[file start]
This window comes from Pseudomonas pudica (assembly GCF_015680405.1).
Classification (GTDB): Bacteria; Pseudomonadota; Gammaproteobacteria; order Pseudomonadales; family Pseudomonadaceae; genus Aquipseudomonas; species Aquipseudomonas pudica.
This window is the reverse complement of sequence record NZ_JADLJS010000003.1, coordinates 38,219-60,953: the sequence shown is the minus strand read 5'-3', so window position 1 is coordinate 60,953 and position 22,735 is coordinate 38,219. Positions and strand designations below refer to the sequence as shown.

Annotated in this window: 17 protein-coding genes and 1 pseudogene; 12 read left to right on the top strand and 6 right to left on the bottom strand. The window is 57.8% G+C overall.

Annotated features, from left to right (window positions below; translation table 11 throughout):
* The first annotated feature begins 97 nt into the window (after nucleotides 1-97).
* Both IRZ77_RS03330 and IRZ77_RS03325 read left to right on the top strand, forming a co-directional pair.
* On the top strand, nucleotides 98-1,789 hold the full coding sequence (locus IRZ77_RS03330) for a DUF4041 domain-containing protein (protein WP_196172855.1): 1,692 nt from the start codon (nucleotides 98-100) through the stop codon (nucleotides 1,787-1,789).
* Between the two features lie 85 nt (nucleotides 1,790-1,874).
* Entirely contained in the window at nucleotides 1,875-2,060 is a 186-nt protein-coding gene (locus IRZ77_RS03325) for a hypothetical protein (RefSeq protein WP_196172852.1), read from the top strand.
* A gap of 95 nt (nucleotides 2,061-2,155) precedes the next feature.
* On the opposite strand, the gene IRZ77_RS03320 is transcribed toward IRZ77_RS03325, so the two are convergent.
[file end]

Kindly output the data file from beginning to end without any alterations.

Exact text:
This window comes from Pseudomonas pudica (assembly GCF_015680405.1).
Classification (GTDB): Bacteria; Pseudomonadota; Gammaproteobacteria; order Pseudomonadales; family Pseudomonadaceae; genus Aquipseudomonas; species Aquipseudomonas pudica.
This window is the reverse complement of sequence record NZ_JADLJS010000003.1, coordinates 38,219-60,953: the sequence shown is the minus strand read 5'-3', so window position 1 is coordinate 60,953 and position 22,735 is coordinate 38,219. Positions and strand designations below refer to the sequence as shown.

Annotated in this window: 17 protein-coding genes and 1 pseudogene; 12 read left to right on the top strand and 6 right to left on the bottom strand. The window is 57.8% G+C overall.

Annotated features, from left to right (window positions below; translation table 11 throughout):
* The first annotated feature begins 97 nt into the window (after nucleotides 1-97).
* Both IRZ77_RS03330 and IRZ77_RS03325 read left to right on the top strand, forming a co-directional pair.
* On the top strand, nucleotides 98-1,789 hold the full coding sequence (locus IRZ77_RS03330) for a DUF4041 domain-containing protein (protein WP_196172855.1): 1,692 nt from the start codon (nucleotides 98-100) through the stop codon (nucleotides 1,787-1,789).
* Between the two features lie 85 nt (nucleotides 1,790-1,874).
* Entirely contained in the window at nucleotides 1,875-2,060 is a 186-nt protein-coding gene (locus IRZ77_RS03325) for a hypothetical protein (RefSeq protein WP_196172852.1), read from the top strand.
* A gap of 95 nt (nucleotides 2,061-2,155) precedes the next feature.
* On the opposite strand, the gene IRZ77_RS03320 is transcribed toward IRZ77_RS03325, so the two are convergent.